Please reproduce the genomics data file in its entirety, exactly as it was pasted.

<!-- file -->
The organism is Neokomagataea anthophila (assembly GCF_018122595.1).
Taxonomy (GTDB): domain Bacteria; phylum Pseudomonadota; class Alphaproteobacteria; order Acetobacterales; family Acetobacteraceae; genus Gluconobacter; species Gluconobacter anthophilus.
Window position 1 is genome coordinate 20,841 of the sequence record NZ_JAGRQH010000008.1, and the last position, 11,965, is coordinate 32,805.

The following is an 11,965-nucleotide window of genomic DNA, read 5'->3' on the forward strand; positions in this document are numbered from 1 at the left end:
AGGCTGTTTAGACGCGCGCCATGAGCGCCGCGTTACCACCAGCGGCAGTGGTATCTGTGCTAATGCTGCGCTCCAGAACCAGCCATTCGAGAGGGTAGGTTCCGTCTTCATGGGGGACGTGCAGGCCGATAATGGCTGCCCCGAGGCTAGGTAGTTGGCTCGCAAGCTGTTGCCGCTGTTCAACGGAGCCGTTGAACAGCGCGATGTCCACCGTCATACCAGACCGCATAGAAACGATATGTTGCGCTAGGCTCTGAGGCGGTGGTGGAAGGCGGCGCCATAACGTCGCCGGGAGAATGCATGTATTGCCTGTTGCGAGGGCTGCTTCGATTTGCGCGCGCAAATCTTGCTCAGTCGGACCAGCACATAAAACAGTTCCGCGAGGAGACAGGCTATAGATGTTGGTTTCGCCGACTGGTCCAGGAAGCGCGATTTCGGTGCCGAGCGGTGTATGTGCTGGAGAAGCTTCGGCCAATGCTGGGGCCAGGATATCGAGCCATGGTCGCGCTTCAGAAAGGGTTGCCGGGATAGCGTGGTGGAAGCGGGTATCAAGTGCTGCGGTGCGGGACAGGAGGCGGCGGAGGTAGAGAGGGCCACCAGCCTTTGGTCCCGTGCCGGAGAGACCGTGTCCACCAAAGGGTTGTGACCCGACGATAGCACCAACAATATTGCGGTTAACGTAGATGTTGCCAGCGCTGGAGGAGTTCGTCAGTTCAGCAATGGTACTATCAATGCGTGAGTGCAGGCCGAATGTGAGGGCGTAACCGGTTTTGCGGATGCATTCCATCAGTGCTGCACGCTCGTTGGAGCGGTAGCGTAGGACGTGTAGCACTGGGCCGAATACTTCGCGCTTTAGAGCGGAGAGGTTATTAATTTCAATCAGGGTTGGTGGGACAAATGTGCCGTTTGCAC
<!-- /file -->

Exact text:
The organism is Neokomagataea anthophila (assembly GCF_018122595.1).
Taxonomy (GTDB): domain Bacteria; phylum Pseudomonadota; class Alphaproteobacteria; order Acetobacterales; family Acetobacteraceae; genus Gluconobacter; species Gluconobacter anthophilus.
Window position 1 is genome coordinate 20,841 of the sequence record NZ_JAGRQH010000008.1, and the last position, 11,965, is coordinate 32,805.

The following is an 11,965-nucleotide window of genomic DNA, read 5'->3' on the forward strand; positions in this document are numbered from 1 at the left end:
AGGCTGTTTAGACGCGCGCCATGAGCGCCGCGTTACCACCAGCGGCAGTGGTATCTGTGCTAATGCTGCGCTCCAGAACCAGCCATTCGAGAGGGTAGGTTCCGTCTTCATGGGGGACGTGCAGGCCGATAATGGCTGCCCCGAGGCTAGGTAGTTGGCTCGCAAGCTGTTGCCGCTGTTCAACGGAGCCGTTGAACAGCGCGATGTCCACCGTCATACCAGACCGCATAGAAACGATATGTTGCGCTAGGCTCTGAGGCGGTGGTGGAAGGCGGCGCCATAACGTCGCCGGGAGAATGCATGTATTGCCTGTTGCGAGGGCTGCTTCGATTTGCGCGCGCAAATCTTGCTCAGTCGGACCAGCACATAAAACAGTTCCGCGAGGAGACAGGCTATAGATGTTGGTTTCGCCGACTGGTCCAGGAAGCGCGATTTCGGTGCCGAGCGGTGTATGTGCTGGAGAAGCTTCGGCCAATGCTGGGGCCAGGATATCGAGCCATGGTCGCGCTTCAGAAAGGGTTGCCGGGATAGCGTGGTGGAAGCGGGTATCAAGTGCTGCGGTGCGGGACAGGAGGCGGCGGAGGTAGAGAGGGCCACCAGCCTTTGGTCCCGTGCCGGAGAGACCGTGTCCACCAAAGGGTTGTGACCCGACGATAGCACCAACAATATTGCGGTTAACGTAGATGTTGCCAGCGCTGGAGGAGTTCGTCAGTTCAGCAATGGTACTATCAATGCGTGAGTGCAGGCCGAATGTGAGGGCGTAACCGGTTTTGCGGATGCATTCCATCAGTGCTGCACGCTCGTTGGAGCGGTAGCGTAGGACGTGTAGCACTGGGCCGAATACTTCGCGCTTTAGAGCGGAGAGGTTATTAATTTCAATCAGGGTTGGTGGGACAAATGTGCCGTTTGCAC